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Maya Arulpragasam was born in London in 1976. Her father moved to London in 1971 after graduating in Moscow with a master’s degree in engineering. His name is sometimes rendered A.R. Arudpragasam, sometimes Arul Pragasam; his nom de guerre is Arular. In January 1975, he was instrumental in founding the Eelam Revolutionary Organization of Students (EROS) in Wandsworth. In June of that year, EROS staged demonstrations at the inaugural cricket World Cup, prompting clashes between Sri Lanka’s Tamil and Sinhalese supporters, and bringing the conflict in Sri Lanka to international attention for the first time. In March 1976 he was one of three EROS members selected to train for six months in Lebanon with Palestinian militants associated with the Fatah wing of the PLO. He left after three months of training, returning to Sri Lanka with his family. Maya was six months old.


By 1976, Sri Lanka was well on its way to the internecine ethnic violence that would erupt in full a few years later. Following the withdrawal of the British in 1948, and the electoral triumph of Sinhalese Buddhist nationalism in 1956, the island’s Tamil minority was gradually coerced into a position of second-class status; economic discrimination went hand-in-hand with a gradual displacement of Tamils from the education and administrative institutions. A handful of bloody incidents—on both sides—eventually tipped the balance in favor of militancy: land grabs, armed attacks, mob violence, and the destruction of symbolic and cultural treasures, sometimes with official connivance. By the early 1980s, more than thirty Tamil militant groups had emerged, of which EROS was one.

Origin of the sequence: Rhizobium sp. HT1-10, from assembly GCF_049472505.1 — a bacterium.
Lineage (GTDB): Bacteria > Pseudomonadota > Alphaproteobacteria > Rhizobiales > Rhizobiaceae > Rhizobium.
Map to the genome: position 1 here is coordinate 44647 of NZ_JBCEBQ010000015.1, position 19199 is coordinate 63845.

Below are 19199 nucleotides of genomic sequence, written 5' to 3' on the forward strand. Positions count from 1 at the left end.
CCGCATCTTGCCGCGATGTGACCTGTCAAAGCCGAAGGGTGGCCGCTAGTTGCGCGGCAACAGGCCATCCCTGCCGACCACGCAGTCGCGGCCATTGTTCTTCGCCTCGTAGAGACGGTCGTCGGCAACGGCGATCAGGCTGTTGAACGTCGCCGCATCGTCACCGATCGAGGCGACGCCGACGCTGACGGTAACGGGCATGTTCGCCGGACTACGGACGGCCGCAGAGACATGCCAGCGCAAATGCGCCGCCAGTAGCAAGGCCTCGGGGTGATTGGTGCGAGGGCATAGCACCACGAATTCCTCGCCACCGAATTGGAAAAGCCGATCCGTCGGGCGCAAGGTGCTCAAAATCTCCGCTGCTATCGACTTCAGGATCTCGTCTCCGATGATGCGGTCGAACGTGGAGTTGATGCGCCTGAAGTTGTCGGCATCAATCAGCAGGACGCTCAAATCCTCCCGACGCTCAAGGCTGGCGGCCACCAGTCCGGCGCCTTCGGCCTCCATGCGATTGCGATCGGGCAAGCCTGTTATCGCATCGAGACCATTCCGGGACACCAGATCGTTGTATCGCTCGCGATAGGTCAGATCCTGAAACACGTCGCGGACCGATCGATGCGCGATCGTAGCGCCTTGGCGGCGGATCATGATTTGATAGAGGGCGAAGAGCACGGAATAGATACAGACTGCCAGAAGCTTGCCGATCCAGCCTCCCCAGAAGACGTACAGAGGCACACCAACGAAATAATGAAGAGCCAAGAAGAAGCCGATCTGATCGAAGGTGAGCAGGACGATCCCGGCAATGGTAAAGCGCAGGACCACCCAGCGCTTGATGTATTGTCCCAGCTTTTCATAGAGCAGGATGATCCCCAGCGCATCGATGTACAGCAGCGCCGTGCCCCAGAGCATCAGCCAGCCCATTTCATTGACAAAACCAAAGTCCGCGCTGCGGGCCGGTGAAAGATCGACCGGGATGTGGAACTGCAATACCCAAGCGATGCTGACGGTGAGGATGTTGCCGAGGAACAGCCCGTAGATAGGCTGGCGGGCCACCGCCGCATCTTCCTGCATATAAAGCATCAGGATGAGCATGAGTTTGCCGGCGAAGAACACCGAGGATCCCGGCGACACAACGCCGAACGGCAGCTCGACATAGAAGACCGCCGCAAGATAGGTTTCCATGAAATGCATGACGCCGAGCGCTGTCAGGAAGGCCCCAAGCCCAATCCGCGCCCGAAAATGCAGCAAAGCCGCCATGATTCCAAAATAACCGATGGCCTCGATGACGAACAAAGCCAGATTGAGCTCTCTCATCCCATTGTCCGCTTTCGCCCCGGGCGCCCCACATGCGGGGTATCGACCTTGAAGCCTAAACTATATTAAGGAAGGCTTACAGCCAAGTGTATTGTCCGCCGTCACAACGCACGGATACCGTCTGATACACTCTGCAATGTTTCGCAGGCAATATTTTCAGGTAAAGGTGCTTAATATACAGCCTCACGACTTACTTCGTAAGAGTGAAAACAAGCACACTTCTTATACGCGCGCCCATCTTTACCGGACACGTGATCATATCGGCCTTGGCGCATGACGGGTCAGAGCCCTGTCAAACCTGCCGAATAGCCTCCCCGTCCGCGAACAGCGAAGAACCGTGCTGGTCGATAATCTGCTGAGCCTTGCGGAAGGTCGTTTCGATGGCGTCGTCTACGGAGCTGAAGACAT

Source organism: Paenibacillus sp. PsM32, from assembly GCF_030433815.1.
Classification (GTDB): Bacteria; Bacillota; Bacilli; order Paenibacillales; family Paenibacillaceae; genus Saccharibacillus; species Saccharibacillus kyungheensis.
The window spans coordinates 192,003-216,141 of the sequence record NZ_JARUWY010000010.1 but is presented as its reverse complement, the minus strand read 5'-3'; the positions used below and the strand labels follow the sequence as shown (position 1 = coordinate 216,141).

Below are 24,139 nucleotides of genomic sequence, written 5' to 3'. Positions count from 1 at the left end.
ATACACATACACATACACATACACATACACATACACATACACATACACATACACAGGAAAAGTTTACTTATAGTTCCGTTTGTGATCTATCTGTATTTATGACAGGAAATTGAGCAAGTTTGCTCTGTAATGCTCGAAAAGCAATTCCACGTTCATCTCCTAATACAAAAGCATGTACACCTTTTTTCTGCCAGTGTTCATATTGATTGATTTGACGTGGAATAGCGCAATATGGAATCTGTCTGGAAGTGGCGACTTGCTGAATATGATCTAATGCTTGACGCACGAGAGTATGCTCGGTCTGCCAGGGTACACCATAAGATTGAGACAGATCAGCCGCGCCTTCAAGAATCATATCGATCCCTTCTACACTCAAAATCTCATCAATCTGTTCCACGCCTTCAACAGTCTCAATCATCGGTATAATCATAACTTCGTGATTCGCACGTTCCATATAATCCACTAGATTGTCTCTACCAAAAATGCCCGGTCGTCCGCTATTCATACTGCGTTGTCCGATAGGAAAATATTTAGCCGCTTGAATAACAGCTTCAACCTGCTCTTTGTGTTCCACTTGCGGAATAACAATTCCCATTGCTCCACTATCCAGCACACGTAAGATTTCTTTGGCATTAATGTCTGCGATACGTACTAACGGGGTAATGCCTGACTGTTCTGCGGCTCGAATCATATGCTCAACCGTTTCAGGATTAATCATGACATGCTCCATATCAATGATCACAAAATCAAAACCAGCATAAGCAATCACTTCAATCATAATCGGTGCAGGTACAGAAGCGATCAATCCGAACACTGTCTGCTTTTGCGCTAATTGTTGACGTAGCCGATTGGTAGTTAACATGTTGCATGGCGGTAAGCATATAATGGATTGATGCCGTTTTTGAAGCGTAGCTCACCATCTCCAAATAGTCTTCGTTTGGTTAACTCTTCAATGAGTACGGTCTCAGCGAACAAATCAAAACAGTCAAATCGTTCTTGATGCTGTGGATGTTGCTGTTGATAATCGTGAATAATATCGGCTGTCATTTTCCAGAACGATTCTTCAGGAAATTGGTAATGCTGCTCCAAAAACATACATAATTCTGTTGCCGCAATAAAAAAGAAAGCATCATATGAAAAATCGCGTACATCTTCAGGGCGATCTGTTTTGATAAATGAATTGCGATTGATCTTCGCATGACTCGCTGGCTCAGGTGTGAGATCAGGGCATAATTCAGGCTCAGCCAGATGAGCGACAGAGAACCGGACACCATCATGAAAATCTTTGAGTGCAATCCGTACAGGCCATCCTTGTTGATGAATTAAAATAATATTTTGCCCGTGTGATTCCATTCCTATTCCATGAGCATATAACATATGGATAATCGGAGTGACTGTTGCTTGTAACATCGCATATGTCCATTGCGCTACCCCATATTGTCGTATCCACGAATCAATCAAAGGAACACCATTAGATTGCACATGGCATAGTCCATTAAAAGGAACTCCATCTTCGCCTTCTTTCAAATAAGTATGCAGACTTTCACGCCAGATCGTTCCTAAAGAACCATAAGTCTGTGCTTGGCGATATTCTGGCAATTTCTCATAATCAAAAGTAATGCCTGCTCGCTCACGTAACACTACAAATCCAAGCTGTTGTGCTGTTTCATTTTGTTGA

In Sri Lanka, Maya and her siblings rarely saw their father. He was introduced to them as an uncle. They temporarily relocated to the outskirts of Chennai (then Madras), where they lived in a derelict house. Her sister contracted typhoid. They returned to Sri Lanka, and remained constantly on the move. She remembers a childhood “inundated with violence”: the convent at which she attended school was destroyed during one of the government’s aerial bombing campaigns. She watched as some of her friends died. Family members were incarcerated.


In 1986, they fled. Her father remained in Sri Lanka; the rest of the family made it to London. Maya was 11.


They were allocated an apartment in Phipps Bridge Housing Estate, a development in the borough of Merton, which sits the middle of the vast band of conurban sprawl that constitutes outer London. At the time Phipps Bridge consisted of five high-rise tower blocks and ten low-rise buildings. Of the 4,000 residents, about 65 percent were on income support. It was built in 1976, when institutional inertia and hamstrung development budgets continued to license the building of high-rise estates, despite mounting evidence that they anchored social deprivation and institutional neglect.